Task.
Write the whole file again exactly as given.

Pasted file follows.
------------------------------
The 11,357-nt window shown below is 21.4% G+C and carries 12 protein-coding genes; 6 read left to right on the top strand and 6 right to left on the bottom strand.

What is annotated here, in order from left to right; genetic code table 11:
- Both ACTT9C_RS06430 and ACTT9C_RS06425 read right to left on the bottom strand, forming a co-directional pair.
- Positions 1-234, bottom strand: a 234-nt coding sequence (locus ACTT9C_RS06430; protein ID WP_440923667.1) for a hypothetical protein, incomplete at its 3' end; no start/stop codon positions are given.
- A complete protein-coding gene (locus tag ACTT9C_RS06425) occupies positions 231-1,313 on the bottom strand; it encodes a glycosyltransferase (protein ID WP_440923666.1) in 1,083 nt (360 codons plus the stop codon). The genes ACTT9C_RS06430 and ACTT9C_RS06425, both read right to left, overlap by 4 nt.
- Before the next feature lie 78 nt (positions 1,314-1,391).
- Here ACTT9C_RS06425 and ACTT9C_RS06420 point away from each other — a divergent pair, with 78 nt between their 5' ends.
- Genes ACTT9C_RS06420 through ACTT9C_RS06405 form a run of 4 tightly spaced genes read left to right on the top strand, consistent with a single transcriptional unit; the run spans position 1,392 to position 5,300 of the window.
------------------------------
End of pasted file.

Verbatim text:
The 11,357-nt window shown below is 21.4% G+C and carries 12 protein-coding genes; 6 read left to right on the top strand and 6 right to left on the bottom strand.

What is annotated here, in order from left to right; genetic code table 11:
- Both ACTT9C_RS06430 and ACTT9C_RS06425 read right to left on the bottom strand, forming a co-directional pair.
- Positions 1-234, bottom strand: a 234-nt coding sequence (locus ACTT9C_RS06430; protein ID WP_440923667.1) for a hypothetical protein, incomplete at its 3' end; no start/stop codon positions are given.
- A complete protein-coding gene (locus tag ACTT9C_RS06425) occupies positions 231-1,313 on the bottom strand; it encodes a glycosyltransferase (protein ID WP_440923666.1) in 1,083 nt (360 codons plus the stop codon). The genes ACTT9C_RS06430 and ACTT9C_RS06425, both read right to left, overlap by 4 nt.
- Before the next feature lie 78 nt (positions 1,314-1,391).
- Here ACTT9C_RS06425 and ACTT9C_RS06420 point away from each other — a divergent pair, with 78 nt between their 5' ends.
- Genes ACTT9C_RS06420 through ACTT9C_RS06405 form a run of 4 tightly spaced genes read left to right on the top strand, consistent with a single transcriptional unit; the run spans position 1,392 to position 5,300 of the window.